Darren Ornitz

Darren Ornitz

New York City, United States
Greenwich, United States
“As a photojournalist, you have to be prepared at all times to adapt to the environment in which you are shooting, to deal with uncertainty, and to keep a strong focus on your goal.”


I’ve spent a lot of time in different places around the world covering humanitarian issues and doing editorial features. I’m new to Reuters, and “My day with the naked cowboy” was actually my third assignment for the agency.

One Shot

. NEW YORK, United States. REUTERS/Darren Ornitz
Robert Burck, better known as New York’s “Naked Cowboy,” says a prayer in the bathroom of a car garage before heading out to the streets of Times Square.
“I always tell people that my main passion isn't the photography itself. It's really about the experience, the connection to people, and the constant pursuit of knowledge about this world and the people who inhabit it. To me, this image is an example of that.”


My first experience of photography was in high school, when my older brother, who is now also a photojournalist, inspired me to take photography as my required art class. A few friends and I signed up and we had a lot of fun with it. This was before the era of widespread digital photography, so we spent a lot of time in the darkroom, which was always the part of the process I looked forward to most.

My first assignment for Reuters was given to me about 30 seconds after I walked into the office, when I was told to go and photograph a high-level management meeting upstairs. I shoot with a Nikon but was given a Canon instead, which I've never used before. It threw me off a little and let's just say that it didn't turn out as well as I had hoped. But the experience was a really good lesson about how the industry works and the level at which you are required to perform, no excuses.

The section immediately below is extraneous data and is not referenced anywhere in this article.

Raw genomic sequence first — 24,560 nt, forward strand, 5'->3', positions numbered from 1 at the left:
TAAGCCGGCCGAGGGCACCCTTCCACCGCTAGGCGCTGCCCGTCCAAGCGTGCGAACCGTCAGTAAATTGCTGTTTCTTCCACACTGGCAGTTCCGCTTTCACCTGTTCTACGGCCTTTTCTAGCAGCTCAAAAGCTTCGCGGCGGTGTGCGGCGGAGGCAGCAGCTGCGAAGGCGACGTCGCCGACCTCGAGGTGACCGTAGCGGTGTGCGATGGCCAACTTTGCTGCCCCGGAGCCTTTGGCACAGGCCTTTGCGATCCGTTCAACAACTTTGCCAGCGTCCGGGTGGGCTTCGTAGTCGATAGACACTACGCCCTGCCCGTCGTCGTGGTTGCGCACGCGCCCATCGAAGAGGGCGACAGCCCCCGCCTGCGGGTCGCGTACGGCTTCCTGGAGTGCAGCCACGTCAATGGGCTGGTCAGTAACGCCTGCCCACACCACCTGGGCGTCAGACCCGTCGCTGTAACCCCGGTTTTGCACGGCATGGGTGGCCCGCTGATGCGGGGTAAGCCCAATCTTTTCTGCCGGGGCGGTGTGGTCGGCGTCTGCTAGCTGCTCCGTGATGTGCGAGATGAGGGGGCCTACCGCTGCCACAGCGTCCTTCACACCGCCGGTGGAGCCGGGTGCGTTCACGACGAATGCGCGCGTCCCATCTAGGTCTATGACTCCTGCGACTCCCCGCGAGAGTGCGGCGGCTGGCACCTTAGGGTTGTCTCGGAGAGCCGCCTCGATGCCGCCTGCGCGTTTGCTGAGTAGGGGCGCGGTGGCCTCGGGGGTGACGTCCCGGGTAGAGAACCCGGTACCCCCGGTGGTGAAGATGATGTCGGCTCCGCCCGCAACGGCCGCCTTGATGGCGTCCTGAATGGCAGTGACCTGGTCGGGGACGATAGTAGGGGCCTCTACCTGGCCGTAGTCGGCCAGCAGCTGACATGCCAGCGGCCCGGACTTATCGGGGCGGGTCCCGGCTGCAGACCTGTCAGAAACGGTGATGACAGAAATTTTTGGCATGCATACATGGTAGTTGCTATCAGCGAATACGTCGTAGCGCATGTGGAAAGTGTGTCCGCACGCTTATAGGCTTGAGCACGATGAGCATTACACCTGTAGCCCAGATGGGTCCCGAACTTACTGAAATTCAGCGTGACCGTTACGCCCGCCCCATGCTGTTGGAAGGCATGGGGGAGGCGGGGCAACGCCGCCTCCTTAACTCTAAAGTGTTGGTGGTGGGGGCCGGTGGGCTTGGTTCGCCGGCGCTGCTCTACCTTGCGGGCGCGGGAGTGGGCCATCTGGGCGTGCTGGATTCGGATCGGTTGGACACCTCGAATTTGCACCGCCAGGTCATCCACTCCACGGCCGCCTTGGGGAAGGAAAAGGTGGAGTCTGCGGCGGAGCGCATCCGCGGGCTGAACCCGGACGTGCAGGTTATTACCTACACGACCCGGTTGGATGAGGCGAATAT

As a photojournalist, you have to be prepared at all times to adapt to the environment in which you are shooting, to deal with uncertainty, and to keep a strong focus on your goal.

Some years ago I was in Ethiopia photographing the ancient Rock Churches of Lalibela, when a little boy ran and grabbed my hand, saying in broken English "coffee ceremony". He led me to his house and after we had some coffee, he got out a photograph of his father in Ethiopian military uniform. He was able to express that his dad had died during the Ethiopian-Eritrean war, and he asked me to take a photograph of him with the picture. As I looked through my lens, I reflected on the complex web of interdependence that had somehow led me here, thousands of miles from home, photographing a family history that I knew nothing about. It was a profound moment for me as a photographer.

I love photographing stories that allow me the privilege of entering into other people’s lives – just like the experience I had in Lalibela.

In general I try my best not to be too concerned about my audience and just to stick my own natural vision. People who enjoy your work do so because of your ideas and style, so it’s best to trust in that and continue developing yourself.

My biggest lesson has been that you have to develop a specific aim as a photographer. What are your goals? Why do you shoot? What is your mission? In what ways do you wish for your photography to contribute to the world? Once you zero in on this, you have a clearer direction as to how you want to evolve as a shooter.

Tim Hetherington is the person I respect the most, without a doubt. He wasn't just a great photographer, he was a humanitarian first and foremost and that is what directed his work. His ability to connect deeply with the people and situations he was shooting is something I have a profound admiration for and I strive to do the same in my own photography.